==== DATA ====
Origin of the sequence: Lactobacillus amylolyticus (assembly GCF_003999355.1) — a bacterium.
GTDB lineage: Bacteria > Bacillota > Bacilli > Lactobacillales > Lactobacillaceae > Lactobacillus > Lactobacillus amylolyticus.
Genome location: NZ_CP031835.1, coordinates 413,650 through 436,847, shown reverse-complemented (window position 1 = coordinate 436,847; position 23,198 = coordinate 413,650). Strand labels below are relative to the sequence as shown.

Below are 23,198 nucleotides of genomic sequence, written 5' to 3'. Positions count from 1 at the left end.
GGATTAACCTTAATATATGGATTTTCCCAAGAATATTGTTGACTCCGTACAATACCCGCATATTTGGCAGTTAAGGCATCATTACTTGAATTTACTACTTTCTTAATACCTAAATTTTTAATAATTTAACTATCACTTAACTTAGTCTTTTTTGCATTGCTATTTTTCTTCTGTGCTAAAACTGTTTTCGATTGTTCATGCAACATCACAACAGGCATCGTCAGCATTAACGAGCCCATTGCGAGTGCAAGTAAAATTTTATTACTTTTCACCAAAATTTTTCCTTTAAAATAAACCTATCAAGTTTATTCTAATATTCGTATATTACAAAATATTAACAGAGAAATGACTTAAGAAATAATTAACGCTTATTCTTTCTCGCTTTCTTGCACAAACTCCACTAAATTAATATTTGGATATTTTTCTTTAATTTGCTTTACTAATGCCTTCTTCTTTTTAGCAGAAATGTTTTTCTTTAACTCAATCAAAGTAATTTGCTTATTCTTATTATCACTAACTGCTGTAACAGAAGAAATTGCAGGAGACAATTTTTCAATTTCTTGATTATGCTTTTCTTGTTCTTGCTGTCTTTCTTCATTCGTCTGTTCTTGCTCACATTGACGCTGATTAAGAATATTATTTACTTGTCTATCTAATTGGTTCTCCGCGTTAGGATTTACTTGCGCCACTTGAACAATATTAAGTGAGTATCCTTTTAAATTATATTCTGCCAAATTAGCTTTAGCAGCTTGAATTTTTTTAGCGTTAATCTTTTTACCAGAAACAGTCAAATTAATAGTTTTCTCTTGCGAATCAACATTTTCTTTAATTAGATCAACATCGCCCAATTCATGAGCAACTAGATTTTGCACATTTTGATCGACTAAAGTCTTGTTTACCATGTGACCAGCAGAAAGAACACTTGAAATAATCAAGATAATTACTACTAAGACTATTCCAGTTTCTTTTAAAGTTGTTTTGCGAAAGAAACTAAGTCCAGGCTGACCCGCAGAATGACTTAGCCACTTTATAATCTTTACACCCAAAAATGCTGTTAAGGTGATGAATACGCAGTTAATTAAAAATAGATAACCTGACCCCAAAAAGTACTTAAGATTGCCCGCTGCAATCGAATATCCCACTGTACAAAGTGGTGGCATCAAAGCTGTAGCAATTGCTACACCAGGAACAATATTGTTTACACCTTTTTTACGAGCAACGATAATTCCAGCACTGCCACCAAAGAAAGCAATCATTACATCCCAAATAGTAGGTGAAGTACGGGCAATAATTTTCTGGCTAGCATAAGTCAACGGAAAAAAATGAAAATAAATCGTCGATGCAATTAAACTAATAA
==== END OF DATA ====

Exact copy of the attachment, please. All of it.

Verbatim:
Origin of the sequence: Lactobacillus amylolyticus (assembly GCF_003999355.1) — a bacterium.
GTDB lineage: Bacteria > Bacillota > Bacilli > Lactobacillales > Lactobacillaceae > Lactobacillus > Lactobacillus amylolyticus.
Genome location: NZ_CP031835.1, coordinates 413,650 through 436,847, shown reverse-complemented (window position 1 = coordinate 436,847; position 23,198 = coordinate 413,650). Strand labels below are relative to the sequence as shown.

Below are 23,198 nucleotides of genomic sequence, written 5' to 3'. Positions count from 1 at the left end.
GGATTAACCTTAATATATGGATTTTCCCAAGAATATTGTTGACTCCGTACAATACCCGCATATTTGGCAGTTAAGGCATCATTACTTGAATTTACTACTTTCTTAATACCTAAATTTTTAATAATTTAACTATCACTTAACTTAGTCTTTTTTGCATTGCTATTTTTCTTCTGTGCTAAAACTGTTTTCGATTGTTCATGCAACATCACAACAGGCATCGTCAGCATTAACGAGCCCATTGCGAGTGCAAGTAAAATTTTATTACTTTTCACCAAAATTTTTCCTTTAAAATAAACCTATCAAGTTTATTCTAATATTCGTATATTACAAAATATTAACAGAGAAATGACTTAAGAAATAATTAACGCTTATTCTTTCTCGCTTTCTTGCACAAACTCCACTAAATTAATATTTGGATATTTTTCTTTAATTTGCTTTACTAATGCCTTCTTCTTTTTAGCAGAAATGTTTTTCTTTAACTCAATCAAAGTAATTTGCTTATTCTTATTATCACTAACTGCTGTAACAGAAGAAATTGCAGGAGACAATTTTTCAATTTCTTGATTATGCTTTTCTTGTTCTTGCTGTCTTTCTTCATTCGTCTGTTCTTGCTCACATTGACGCTGATTAAGAATATTATTTACTTGTCTATCTAATTGGTTCTCCGCGTTAGGATTTACTTGCGCCACTTGAACAATATTAAGTGAGTATCCTTTTAAATTATATTCTGCCAAATTAGCTTTAGCAGCTTGAATTTTTTTAGCGTTAATCTTTTTACCAGAAACAGTCAAATTAATAGTTTTCTCTTGCGAATCAACATTTTCTTTAATTAGATCAACATCGCCCAATTCATGAGCAACTAGATTTTGCACATTTTGATCGACTAAAGTCTTGTTTACCATGTGACCAGCAGAAAGAACACTTGAAATAATCAAGATAATTACTACTAAGACTATTCCAGTTTCTTTTAAAGTTGTTTTGCGAAAGAAACTAAGTCCAGGCTGACCCGCAGAATGACTTAGCCACTTTATAATCTTTACACCCAAAAATGCTGTTAAGGTGATGAATACGCAGTTAATTAAAAATAGATAACCTGACCCCAAAAAGTACTTAAGATTGCCCGCTGCAATCGAATATCCCACTGTACAAAGTGGTGGCATCAAAGCTGTAGCAATTGCTACACCAGGAACAATATTGTTTACACCTTTTTTACGAGCAACGATAATTCCAGCACTGCCACCAAAGAAAGCAATCATTACATCCCAAATAGTAGGTGAAGTACGGGCAATAATTTTCTGGCTAGCATAAGTCAACGGAAAAAAATGAAAATAAATCGTCGATGCAATTAAACTAATAA